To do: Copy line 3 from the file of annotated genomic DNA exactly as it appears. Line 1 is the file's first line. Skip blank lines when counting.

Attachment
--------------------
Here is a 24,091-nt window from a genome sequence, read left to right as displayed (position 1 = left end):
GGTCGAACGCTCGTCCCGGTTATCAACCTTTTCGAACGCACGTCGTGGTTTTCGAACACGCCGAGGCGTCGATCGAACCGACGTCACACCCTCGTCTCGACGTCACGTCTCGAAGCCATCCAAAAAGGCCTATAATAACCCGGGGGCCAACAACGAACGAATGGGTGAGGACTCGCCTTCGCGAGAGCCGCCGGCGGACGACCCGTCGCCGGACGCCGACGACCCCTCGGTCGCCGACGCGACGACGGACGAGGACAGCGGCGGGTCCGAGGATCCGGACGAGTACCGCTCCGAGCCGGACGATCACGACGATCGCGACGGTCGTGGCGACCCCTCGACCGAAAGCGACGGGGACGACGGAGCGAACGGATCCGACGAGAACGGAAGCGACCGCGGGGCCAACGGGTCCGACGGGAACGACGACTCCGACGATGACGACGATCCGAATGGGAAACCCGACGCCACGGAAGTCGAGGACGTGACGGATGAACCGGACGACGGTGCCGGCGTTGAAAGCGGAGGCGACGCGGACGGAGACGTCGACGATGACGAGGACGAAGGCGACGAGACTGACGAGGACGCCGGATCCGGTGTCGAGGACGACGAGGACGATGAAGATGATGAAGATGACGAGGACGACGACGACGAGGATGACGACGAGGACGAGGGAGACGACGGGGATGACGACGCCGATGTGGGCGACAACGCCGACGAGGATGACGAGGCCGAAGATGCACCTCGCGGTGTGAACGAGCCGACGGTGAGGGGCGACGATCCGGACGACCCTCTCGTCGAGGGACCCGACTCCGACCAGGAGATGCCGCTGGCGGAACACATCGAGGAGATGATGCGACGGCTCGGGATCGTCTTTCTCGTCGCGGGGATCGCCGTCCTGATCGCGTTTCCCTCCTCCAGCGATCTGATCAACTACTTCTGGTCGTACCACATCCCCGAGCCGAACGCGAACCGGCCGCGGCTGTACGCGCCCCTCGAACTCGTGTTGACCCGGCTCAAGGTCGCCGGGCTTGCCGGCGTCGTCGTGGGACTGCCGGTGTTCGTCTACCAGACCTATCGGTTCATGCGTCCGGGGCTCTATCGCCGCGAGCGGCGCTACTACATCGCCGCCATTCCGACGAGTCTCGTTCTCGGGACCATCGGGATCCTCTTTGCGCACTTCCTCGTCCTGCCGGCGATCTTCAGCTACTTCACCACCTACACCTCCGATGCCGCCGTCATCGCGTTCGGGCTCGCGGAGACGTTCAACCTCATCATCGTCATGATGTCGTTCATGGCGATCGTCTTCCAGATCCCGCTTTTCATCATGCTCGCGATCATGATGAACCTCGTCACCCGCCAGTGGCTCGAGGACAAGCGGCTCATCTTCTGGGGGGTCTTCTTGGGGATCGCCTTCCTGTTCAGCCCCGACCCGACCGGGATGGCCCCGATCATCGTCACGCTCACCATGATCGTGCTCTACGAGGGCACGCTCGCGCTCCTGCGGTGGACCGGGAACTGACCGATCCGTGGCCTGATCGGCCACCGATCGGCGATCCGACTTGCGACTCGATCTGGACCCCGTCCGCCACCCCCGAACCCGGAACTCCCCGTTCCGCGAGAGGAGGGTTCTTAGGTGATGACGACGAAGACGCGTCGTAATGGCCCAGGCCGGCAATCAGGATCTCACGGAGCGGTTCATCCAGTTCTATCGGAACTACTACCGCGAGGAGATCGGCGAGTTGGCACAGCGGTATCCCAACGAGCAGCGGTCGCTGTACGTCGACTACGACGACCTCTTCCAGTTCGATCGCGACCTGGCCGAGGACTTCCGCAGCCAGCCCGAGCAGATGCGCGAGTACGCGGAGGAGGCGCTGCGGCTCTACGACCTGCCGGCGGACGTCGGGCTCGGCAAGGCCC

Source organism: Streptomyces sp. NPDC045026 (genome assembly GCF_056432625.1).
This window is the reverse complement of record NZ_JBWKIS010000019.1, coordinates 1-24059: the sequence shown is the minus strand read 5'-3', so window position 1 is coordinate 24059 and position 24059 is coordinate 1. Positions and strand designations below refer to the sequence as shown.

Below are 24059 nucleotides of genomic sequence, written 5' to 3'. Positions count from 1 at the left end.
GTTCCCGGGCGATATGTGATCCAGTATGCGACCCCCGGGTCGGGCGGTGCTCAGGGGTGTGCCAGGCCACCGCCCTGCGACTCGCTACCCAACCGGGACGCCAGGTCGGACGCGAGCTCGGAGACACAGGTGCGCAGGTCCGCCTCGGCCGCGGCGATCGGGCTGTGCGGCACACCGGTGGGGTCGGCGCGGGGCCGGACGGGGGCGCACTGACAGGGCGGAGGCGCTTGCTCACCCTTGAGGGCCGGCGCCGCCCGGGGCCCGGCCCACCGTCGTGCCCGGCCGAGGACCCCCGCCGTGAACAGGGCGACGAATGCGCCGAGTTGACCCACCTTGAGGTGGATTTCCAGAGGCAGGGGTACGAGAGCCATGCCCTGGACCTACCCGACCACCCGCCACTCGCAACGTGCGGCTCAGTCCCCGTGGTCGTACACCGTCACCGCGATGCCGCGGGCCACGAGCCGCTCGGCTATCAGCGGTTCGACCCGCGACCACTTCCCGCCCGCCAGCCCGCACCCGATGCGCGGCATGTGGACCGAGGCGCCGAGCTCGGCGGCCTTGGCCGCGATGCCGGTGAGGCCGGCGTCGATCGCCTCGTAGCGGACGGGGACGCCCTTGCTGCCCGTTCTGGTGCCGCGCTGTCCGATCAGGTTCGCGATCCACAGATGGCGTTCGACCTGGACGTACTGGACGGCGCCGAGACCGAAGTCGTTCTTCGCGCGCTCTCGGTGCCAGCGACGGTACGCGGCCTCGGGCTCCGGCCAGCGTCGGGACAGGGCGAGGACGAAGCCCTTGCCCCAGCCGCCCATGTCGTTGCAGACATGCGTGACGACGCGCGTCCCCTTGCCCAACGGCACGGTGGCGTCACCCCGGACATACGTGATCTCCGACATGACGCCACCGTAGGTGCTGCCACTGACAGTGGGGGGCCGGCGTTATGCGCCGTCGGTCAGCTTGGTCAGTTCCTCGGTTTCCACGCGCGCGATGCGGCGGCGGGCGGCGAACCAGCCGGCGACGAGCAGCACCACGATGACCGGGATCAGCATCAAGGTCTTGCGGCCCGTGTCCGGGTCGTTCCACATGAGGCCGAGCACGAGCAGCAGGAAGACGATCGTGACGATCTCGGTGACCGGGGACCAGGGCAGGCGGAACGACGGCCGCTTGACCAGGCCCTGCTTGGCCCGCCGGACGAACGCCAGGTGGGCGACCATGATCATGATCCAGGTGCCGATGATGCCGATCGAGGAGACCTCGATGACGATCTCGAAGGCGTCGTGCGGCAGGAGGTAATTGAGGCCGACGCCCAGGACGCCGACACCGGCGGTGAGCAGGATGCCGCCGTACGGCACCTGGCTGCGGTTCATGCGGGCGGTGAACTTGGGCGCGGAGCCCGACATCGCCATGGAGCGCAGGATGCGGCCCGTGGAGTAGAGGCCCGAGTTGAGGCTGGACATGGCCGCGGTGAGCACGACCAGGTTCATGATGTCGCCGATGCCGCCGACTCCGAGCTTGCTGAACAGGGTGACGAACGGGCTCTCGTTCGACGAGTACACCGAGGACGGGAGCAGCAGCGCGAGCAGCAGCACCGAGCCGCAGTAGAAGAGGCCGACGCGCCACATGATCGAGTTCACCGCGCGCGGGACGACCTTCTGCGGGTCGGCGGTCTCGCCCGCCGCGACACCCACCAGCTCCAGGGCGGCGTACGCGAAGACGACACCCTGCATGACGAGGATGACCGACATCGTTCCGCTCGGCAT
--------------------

Source organism: Streptomyces sp. NPDC045026 (genome assembly GCF_056432625.1).